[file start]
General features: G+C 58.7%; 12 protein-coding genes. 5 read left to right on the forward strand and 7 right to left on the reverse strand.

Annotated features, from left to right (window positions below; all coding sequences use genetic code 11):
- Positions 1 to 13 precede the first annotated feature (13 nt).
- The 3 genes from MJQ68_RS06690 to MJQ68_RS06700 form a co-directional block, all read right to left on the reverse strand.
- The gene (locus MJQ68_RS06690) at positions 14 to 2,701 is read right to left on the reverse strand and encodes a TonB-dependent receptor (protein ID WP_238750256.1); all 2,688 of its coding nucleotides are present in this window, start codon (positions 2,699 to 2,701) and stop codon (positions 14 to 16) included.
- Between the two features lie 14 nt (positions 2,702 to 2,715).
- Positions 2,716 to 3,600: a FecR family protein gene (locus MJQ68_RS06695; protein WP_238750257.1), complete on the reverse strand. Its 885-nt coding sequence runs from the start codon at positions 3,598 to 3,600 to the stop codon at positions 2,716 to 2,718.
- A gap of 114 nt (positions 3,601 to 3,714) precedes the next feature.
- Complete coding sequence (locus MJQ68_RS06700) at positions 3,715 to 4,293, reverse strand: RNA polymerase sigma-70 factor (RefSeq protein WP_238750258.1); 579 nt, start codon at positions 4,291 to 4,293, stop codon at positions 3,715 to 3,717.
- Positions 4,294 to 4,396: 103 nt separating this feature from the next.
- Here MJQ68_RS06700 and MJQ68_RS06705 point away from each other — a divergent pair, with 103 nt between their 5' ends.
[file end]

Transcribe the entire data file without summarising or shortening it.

General features: G+C 58.7%; 12 protein-coding genes. 5 read left to right on the forward strand and 7 right to left on the reverse strand.

Annotated features, from left to right (window positions below; all coding sequences use genetic code 11):
- Positions 1 to 13 precede the first annotated feature (13 nt).
- The 3 genes from MJQ68_RS06690 to MJQ68_RS06700 form a co-directional block, all read right to left on the reverse strand.
- The gene (locus MJQ68_RS06690) at positions 14 to 2,701 is read right to left on the reverse strand and encodes a TonB-dependent receptor (protein ID WP_238750256.1); all 2,688 of its coding nucleotides are present in this window, start codon (positions 2,699 to 2,701) and stop codon (positions 14 to 16) included.
- Between the two features lie 14 nt (positions 2,702 to 2,715).
- Positions 2,716 to 3,600: a FecR family protein gene (locus MJQ68_RS06695; protein WP_238750257.1), complete on the reverse strand. Its 885-nt coding sequence runs from the start codon at positions 3,598 to 3,600 to the stop codon at positions 2,716 to 2,718.
- A gap of 114 nt (positions 3,601 to 3,714) precedes the next feature.
- Complete coding sequence (locus MJQ68_RS06700) at positions 3,715 to 4,293, reverse strand: RNA polymerase sigma-70 factor (RefSeq protein WP_238750258.1); 579 nt, start codon at positions 4,291 to 4,293, stop codon at positions 3,715 to 3,717.
- Positions 4,294 to 4,396: 103 nt separating this feature from the next.
- Here MJQ68_RS06700 and MJQ68_RS06705 point away from each other — a divergent pair, with 103 nt between their 5' ends.